α1-microglobulin (A1M) is an antioxidant found in all vertebrates, including humans. It has enzymatic reductase activity and can scavenge radicals and bind free heme groups. Infused recombinant A1M accumulates in the kidneys and has therefore been successful in protecting kidney injuries in different animal models. In this review, we focus on A1M as a radioprotector of the kidneys during peptide receptor radionuclide/radioligand therapy (PRRT/RLT). Patients with, e.g., neuroendocrine tumors or castration resistant prostate cancer can be treated by administration of radiolabeled small molecules which target and therefore enable the irradiation and killing of cancer cells through specific receptor interaction. The treatment is not curative, and kidney toxicity has been reported as a side effect since the small, radiolabeled substances are retained and excreted through the kidneys. In recent studies, A1M was shown to have radioprotective effects on cell cultures as well as having a similar biodistribution as the somatostatin analogue peptide177Lu-DOTA-TATE after intravenous infusion in mice. Therefore, several animal studies were conducted to investigate the in vivo radioprotective potential of A1M towards kidneys. The results of these studies demonstrated that A1M co-infusion yielded protection against kidney toxicity and improved overall survival in mouse models. Moreover, two different mouse studies reported that A1M did not interfere with tumor treatment itself. Here, we give an overview of radionuclide therapy, the A1M physiology and the results from the radioprotector studies of the protein.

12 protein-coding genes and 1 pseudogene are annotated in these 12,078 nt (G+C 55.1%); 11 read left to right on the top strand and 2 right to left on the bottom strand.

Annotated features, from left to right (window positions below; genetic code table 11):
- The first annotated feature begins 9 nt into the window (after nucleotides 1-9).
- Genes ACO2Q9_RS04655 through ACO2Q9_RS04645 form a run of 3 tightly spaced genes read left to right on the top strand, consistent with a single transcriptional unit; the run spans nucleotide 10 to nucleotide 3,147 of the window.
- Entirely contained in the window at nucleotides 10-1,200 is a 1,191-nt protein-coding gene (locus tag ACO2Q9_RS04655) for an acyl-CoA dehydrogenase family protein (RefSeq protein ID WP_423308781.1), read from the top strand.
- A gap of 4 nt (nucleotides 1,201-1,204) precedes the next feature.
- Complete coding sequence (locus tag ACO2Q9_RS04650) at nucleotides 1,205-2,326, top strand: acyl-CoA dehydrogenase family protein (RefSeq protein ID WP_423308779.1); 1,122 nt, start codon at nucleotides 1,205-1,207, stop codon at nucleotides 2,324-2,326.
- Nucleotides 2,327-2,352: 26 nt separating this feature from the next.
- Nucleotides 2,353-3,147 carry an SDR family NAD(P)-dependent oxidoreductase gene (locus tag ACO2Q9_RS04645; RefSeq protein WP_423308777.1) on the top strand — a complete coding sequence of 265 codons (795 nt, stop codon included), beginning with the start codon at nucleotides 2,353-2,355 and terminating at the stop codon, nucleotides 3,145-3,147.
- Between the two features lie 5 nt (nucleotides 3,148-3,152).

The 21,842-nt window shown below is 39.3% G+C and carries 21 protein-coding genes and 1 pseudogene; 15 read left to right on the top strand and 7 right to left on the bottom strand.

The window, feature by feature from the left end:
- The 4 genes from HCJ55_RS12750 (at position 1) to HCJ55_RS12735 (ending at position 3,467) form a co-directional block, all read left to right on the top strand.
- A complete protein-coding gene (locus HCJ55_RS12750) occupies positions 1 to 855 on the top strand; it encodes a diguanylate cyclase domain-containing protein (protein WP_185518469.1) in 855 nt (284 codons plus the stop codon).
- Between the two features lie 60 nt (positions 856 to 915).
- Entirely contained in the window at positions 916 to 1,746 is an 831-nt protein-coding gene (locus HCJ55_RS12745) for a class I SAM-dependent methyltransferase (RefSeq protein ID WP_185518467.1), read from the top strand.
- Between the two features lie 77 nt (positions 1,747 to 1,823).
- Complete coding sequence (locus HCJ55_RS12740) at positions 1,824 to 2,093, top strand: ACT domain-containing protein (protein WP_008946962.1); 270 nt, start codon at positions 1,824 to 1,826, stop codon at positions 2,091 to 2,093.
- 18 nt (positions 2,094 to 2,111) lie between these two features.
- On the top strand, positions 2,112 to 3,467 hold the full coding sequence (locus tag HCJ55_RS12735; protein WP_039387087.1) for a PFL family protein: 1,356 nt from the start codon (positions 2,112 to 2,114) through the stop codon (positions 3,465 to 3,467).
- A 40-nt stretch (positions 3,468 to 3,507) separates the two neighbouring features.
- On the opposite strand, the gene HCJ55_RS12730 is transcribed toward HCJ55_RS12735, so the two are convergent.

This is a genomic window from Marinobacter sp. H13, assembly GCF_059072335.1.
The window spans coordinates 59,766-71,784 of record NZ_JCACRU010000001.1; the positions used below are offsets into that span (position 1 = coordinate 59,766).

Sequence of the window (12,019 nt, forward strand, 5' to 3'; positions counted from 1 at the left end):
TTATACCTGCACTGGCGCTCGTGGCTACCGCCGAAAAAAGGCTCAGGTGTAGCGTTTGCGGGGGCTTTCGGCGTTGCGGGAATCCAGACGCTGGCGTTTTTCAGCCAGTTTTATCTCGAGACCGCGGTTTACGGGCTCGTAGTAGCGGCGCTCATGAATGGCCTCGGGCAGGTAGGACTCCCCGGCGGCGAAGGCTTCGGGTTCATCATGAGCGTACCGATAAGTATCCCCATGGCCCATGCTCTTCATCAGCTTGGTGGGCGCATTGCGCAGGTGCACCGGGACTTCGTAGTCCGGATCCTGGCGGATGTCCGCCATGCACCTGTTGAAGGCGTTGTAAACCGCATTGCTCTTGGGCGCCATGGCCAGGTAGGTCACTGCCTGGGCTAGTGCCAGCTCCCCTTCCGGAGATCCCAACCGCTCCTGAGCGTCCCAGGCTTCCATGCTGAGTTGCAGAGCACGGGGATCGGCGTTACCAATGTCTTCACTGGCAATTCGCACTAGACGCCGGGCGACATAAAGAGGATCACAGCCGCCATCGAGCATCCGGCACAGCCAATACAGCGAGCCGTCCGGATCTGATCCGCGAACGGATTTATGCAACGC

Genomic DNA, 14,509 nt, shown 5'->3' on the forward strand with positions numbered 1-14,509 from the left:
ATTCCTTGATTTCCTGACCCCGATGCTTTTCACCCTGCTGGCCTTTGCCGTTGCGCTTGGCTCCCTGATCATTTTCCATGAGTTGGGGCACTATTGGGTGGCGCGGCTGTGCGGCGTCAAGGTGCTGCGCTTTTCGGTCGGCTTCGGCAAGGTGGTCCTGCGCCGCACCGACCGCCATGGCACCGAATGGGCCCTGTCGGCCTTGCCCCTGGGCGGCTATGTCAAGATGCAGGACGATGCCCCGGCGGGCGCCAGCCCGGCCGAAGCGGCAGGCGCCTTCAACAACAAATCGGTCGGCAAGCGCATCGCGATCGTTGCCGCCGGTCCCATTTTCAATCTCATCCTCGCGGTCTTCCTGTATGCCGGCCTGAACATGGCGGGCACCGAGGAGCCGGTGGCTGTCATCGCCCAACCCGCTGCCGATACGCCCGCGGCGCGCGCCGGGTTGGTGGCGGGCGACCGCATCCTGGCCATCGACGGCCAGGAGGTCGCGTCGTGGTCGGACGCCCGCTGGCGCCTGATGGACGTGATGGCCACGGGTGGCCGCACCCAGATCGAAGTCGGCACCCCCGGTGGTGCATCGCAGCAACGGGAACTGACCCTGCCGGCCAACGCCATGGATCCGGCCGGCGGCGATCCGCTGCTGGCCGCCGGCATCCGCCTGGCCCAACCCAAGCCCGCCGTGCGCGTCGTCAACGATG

Subject classification (UKÄ)
- Radiology, Nuclear Medicine and Medical Imaging
- Kidney protection
- Radical scavenger
- Radionuclide therapy